Which is all before you get to the piece de resistance - the open-air shower. Pure bliss.
The resort was built with the intention of having as little detrimental impact on the environment as possible. Rainwater is collected and used for washing and drinking; and electricity comes from solar panels.

If it's that kind of detail that gets you there in the first place, it's the casual luxury and leisurely atmosphere that will keep you coming back.

I suspect it's a similar attitude found right across the rest of Tonga's 169 (96 inhabited) islands. As the baby of Pacific Island tourism, Tonga is refreshingly free of big chain hotels with the formalities and separation from local culture they inevitably bring.

Tourism here is growing all the time, on the humped backs of the whales that visit every year from July to November, but hopefully the fact that land in Tonga is owned by the King will keep it at a scale that helps the economy without changing the perfect pace.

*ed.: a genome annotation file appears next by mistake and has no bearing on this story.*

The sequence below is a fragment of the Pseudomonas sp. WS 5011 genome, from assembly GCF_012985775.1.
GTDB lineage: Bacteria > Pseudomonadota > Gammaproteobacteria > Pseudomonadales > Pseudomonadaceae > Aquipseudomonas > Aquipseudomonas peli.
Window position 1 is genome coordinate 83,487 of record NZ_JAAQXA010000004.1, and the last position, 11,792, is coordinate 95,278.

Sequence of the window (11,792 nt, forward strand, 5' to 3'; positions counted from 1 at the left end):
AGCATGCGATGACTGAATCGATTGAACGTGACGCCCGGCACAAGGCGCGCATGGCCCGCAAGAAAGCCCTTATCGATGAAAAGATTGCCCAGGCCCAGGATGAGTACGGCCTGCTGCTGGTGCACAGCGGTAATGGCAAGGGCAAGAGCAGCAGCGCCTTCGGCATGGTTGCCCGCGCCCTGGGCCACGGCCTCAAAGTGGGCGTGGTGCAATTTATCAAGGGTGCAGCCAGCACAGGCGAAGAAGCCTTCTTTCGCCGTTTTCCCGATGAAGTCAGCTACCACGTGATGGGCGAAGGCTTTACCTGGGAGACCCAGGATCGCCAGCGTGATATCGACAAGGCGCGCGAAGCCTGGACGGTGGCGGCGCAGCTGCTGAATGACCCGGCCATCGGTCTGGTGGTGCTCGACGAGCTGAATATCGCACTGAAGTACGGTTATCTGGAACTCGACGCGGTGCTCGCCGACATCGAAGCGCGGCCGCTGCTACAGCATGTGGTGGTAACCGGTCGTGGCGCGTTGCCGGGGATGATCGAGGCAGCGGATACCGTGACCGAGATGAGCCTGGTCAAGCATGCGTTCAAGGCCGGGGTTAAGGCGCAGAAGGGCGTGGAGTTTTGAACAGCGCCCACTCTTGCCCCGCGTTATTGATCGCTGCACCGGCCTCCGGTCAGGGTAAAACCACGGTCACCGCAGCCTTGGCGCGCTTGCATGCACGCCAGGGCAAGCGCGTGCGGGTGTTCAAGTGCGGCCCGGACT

And never fear, if you miss the whale season there is as much to see and do in Tonga as any of the other Pacific Island destinations.

After frittering away my first day, swaying in the hammock, playing peek-a-boo between naps with the flying fox hanging upside down in the palm tree above me, it was time to tear myself from the delights of Fafa to venture further afield.
Fortunately, there was a yacht parked right outside.

The Seastar, a 56-foot ketch available for charter, is often found moored at the resort, and today it's carrying me to the tiny uninhabited island of Malinoa, visible on the northern horizon from my hammock at Fafa.